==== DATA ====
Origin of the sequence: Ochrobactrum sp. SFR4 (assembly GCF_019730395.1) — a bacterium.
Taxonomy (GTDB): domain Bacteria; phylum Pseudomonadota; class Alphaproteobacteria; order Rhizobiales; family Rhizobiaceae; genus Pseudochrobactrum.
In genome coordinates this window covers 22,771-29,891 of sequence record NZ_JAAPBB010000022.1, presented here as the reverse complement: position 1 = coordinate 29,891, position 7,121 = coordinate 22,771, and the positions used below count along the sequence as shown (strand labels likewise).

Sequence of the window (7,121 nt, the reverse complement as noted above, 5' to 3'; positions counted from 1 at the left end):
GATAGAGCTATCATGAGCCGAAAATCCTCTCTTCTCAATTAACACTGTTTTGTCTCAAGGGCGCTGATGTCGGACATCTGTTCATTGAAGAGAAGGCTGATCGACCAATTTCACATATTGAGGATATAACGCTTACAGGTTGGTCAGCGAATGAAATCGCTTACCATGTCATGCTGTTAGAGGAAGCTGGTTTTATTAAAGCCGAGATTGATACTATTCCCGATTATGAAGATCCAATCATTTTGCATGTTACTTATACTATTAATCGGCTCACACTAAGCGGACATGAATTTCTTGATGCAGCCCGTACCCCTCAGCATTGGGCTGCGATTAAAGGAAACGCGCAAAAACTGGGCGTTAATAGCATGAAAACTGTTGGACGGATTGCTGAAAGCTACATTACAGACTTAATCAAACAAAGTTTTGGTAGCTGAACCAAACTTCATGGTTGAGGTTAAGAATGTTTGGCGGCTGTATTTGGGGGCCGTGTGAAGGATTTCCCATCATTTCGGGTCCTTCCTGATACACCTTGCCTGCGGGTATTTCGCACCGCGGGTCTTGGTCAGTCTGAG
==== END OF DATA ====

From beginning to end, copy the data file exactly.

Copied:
Origin of the sequence: Ochrobactrum sp. SFR4 (assembly GCF_019730395.1) — a bacterium.
Taxonomy (GTDB): domain Bacteria; phylum Pseudomonadota; class Alphaproteobacteria; order Rhizobiales; family Rhizobiaceae; genus Pseudochrobactrum.
In genome coordinates this window covers 22,771-29,891 of sequence record NZ_JAAPBB010000022.1, presented here as the reverse complement: position 1 = coordinate 29,891, position 7,121 = coordinate 22,771, and the positions used below count along the sequence as shown (strand labels likewise).

Sequence of the window (7,121 nt, the reverse complement as noted above, 5' to 3'; positions counted from 1 at the left end):
GATAGAGCTATCATGAGCCGAAAATCCTCTCTTCTCAATTAACACTGTTTTGTCTCAAGGGCGCTGATGTCGGACATCTGTTCATTGAAGAGAAGGCTGATCGACCAATTTCACATATTGAGGATATAACGCTTACAGGTTGGTCAGCGAATGAAATCGCTTACCATGTCATGCTGTTAGAGGAAGCTGGTTTTATTAAAGCCGAGATTGATACTATTCCCGATTATGAAGATCCAATCATTTTGCATGTTACTTATACTATTAATCGGCTCACACTAAGCGGACATGAATTTCTTGATGCAGCCCGTACCCCTCAGCATTGGGCTGCGATTAAAGGAAACGCGCAAAAACTGGGCGTTAATAGCATGAAAACTGTTGGACGGATTGCTGAAAGCTACATTACAGACTTAATCAAACAAAGTTTTGGTAGCTGAACCAAACTTCATGGTTGAGGTTAAGAATGTTTGGCGGCTGTATTTGGGGGCCGTGTGAAGGATTTCCCATCATTTCGGGTCCTTCCTGATACACCTTGCCTGCGGGTATTTCGCACCGCGGGTCTTGGTCAGTCTGAG